An Interview with Stephen Arterburn
by Beth Patch
CBN.com Internet Editor and Producer
Respected addiction recovery author and speaker, Stephen Arterburn’s new book, The Book of Life Recovery: Inspiring Stories and Biblical Wisdom for Your Journey through the Twelve Steps, releases the first week in September, 2012. It’s the latest in the Life Recovery series of books that began with the popular Life Recovery Bible.
Recently, Stephen Arterburn spoke with CBN.com about his new book, his passion for recovery, and some insights on addiction. Below is a snippet from this recent interview:
Do you believe that addiction is a sin?
Stephen Arterburn: Well, I believe that every addict is deeply involved in sin. But I also believe that every sinner is addicted to their favorite sin, whether it’s gossiping or whatever. So, I think that they go hand in hand. I think addiction is a condition. I think you could say it’s a sin condition, where you kind of lost your ability to make a decision about something. In other words, if I right now decide that I’m going to drink a gallon of alcohol, I can decide to do that. If I’m in the addiction process, the addiction has more control of me, and at any point I can decide to stop the addiction process. And so, I can get the help I need. But it’s very, very difficult for me to do that and see that, because I’m so blinded by the addiction.
I like refer to addiction as a “problem.” I think for some people it’s more physical than sin, and for some people it’s more sin than physical. I don’t know where exactly when to draw that line, but I know this: it’s a problem, it’s got symptoms, and there’s a solution for it. That solution is a spiritual solution. So, rather than argue about should people never drink, should everybody not drink at all, (which was the big argument when I was growing up), or is it a sin or not a sin. My big thing is, okay, whether it’s a sin or not, it’s your responsibility to deal with it if you got it. And if you don’t deal with it, well, that’s sin. So, let’s get on with the recovery process.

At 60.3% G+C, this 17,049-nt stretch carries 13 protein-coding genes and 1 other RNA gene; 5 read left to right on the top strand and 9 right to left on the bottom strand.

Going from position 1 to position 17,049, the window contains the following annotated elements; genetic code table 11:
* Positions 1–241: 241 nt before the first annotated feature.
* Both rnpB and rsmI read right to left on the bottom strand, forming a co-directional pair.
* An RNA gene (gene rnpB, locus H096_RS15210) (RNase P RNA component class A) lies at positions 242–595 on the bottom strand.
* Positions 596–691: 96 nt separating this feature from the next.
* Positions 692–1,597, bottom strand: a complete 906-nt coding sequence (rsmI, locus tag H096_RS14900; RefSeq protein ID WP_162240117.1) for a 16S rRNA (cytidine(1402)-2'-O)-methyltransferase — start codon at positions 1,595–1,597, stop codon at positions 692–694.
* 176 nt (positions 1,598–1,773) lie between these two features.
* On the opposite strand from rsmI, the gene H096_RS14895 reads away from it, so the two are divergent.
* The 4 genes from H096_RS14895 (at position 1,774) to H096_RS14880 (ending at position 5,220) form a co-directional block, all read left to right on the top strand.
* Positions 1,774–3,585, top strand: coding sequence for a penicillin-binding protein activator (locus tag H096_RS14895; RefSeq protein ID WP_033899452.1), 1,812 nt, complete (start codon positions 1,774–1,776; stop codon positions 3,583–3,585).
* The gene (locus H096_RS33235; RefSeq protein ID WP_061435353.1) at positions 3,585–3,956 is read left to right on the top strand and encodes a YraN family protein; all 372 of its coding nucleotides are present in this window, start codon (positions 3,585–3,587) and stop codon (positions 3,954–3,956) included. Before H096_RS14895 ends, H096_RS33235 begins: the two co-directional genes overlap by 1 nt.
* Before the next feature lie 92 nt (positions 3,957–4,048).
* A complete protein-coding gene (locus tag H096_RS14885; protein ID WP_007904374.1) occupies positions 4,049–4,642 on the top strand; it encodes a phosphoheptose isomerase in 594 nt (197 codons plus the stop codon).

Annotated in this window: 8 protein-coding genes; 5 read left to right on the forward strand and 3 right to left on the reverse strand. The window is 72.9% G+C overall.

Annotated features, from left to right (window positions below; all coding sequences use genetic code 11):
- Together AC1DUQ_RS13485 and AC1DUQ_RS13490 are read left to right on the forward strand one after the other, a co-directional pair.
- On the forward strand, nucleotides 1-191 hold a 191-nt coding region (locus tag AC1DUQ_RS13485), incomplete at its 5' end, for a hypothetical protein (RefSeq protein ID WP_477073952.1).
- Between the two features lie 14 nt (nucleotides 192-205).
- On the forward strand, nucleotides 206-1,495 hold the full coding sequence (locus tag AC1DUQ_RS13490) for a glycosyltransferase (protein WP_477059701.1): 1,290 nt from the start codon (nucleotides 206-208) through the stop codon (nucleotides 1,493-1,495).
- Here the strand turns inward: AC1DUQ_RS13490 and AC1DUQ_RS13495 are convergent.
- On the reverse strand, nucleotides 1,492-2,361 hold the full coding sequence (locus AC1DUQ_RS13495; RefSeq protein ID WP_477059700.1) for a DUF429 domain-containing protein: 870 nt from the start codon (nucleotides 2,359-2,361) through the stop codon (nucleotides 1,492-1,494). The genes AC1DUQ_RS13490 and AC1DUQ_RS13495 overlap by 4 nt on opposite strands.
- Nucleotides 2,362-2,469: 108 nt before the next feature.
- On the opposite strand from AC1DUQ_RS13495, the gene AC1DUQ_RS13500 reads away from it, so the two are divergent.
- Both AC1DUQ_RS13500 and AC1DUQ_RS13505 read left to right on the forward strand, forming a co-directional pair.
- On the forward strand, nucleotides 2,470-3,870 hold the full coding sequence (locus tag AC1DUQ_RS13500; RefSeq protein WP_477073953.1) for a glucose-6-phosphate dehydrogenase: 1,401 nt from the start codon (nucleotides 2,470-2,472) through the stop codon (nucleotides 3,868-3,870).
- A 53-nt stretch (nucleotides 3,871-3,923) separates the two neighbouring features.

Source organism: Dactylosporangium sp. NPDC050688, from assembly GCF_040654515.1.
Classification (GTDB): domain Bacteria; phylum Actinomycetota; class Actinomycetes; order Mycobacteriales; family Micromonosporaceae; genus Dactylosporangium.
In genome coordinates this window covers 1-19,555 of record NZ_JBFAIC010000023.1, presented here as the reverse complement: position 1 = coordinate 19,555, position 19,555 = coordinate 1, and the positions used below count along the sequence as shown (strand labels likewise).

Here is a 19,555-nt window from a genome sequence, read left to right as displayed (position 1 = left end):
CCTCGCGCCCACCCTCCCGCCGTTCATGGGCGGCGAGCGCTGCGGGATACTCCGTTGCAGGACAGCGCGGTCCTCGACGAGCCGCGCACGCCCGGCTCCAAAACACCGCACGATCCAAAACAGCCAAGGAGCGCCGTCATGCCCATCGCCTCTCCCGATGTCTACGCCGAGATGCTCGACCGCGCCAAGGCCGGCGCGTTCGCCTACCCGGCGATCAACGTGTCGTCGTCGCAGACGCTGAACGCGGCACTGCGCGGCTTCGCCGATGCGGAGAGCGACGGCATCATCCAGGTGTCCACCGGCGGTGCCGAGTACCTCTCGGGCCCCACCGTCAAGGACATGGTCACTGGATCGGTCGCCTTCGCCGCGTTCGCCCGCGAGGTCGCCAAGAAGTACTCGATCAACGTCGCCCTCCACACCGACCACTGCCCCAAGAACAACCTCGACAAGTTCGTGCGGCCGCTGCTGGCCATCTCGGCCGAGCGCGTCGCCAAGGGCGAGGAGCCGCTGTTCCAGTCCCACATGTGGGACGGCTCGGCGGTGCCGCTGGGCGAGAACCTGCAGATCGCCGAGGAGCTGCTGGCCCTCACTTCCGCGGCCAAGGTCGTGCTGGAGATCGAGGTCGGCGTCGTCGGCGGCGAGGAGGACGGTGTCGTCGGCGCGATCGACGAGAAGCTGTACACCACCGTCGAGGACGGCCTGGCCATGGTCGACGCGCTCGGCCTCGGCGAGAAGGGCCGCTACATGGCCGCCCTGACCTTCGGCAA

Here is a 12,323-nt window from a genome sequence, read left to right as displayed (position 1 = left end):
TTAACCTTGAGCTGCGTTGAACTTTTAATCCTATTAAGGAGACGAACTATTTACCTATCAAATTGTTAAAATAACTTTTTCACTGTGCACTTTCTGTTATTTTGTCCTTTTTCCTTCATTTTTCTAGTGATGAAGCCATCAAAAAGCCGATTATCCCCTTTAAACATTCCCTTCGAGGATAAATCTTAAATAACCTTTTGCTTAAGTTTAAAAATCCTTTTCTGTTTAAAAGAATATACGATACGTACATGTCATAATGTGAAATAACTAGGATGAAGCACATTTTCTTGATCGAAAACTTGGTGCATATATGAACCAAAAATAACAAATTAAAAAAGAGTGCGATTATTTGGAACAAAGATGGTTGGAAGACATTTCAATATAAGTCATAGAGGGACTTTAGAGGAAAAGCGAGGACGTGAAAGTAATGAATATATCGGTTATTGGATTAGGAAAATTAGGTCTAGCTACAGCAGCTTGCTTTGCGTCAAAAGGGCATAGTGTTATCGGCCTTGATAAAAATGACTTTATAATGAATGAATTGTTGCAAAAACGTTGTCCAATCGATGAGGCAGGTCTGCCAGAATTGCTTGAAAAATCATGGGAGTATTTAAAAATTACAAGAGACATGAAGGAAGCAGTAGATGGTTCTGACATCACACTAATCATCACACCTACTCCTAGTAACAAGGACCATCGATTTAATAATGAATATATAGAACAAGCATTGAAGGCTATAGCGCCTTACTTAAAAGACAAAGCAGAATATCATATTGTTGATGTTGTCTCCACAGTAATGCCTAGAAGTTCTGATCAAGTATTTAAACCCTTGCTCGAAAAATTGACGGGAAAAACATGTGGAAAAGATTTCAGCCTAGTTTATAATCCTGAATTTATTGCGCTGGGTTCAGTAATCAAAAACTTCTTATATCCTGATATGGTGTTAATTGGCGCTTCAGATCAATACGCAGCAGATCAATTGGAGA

In step one, the statement includes the phrase “We admitted … that our lives had become unmanageable. A highly functioning addict has trouble with that. “Well, no it’s not [unmanageable]," they may argue, "I’m still holding down a job.” How can we minister to people in that place?
Stephen: Yeah. Well, I think a big part of helping someone, if you’re not related to them, is to help them go from the external evidences of success to the internal experience of serenity and peace, and fulfillment, and to help a person see that they don’t have those things. They’ve got the external things that point to success, but the internal they don’t have.
But when you’re related to that person, they may think everything’s great, because you’re a peace keeper or a people pleaser or something like that, and you haven’t fully informed them just how unmanageable their life is, because you haven’t been brave enough or courageous enough to tell them that this is the reality of your life. And so, when we’re around that person, I think we’re really called to help them. James 5:19-20, says rescue someone like that who is wavering, and you save their lives, and you prevent many sins, and provide the forgiveness of sins. Then one of my favorite Psalms is Proverbs 24:11 says, “Hold back those stagger toward the slaughter.” So, we’re really called to make a bold move and help that person see the reality of their life and help them get into recovery. Otherwise, they may stay in their state of denial for a very long time.
There are a good number of churches getting involved in the recovery process. It’s no longer such a deep, wide split between the AA and the NA programs and church-sponsored programs. Someone who’s going to a meeting every day for 90 days, they’re finding that they can go back and forth from the AA and the church-sponsored programs. They feel comfortable across the spectrum, and it’s really encouraging to see that. But not seeing as many Christians really standing up and saying, “Yeah, I’ve got a problem.” It’s almost like they still want to keep it a secret. Why is that difficult for Christians?
Stephen: Well, there’s of course more shame in our culture, and we tend to be more judgmental of each other. We do have a judgmental rejecting attitude toward others. We think of ourselves better than others. It’s really important, I think, that we look at this whole issue of what does God expect of us in the face of somebody with the problem. And that is to offer them help, but to extend the grace that He has given us. We just don’t do a very good job of doing that in the church. So, hopefully it is changing, and I think it is.
Stephen Arterburn is the founder and chairman of New Life Ministries - the nation's largest faith-based broadcast, counseling, and treatment ministry - and host of the nationally syndicated New Life Live! daily radio program. He has developed (with David Stoop) the bestselling Life Recovery Bible., as well as a companion Life Recovery workbook, devotional, and journal. A bestselling author, Steve has written more than one hundred books and has been featured in media venues subh as Oprah, Good Morning America, and the New York Times. Steve holds degrees from Baylor University and the University of North Texas. He resides with his family in Indiana.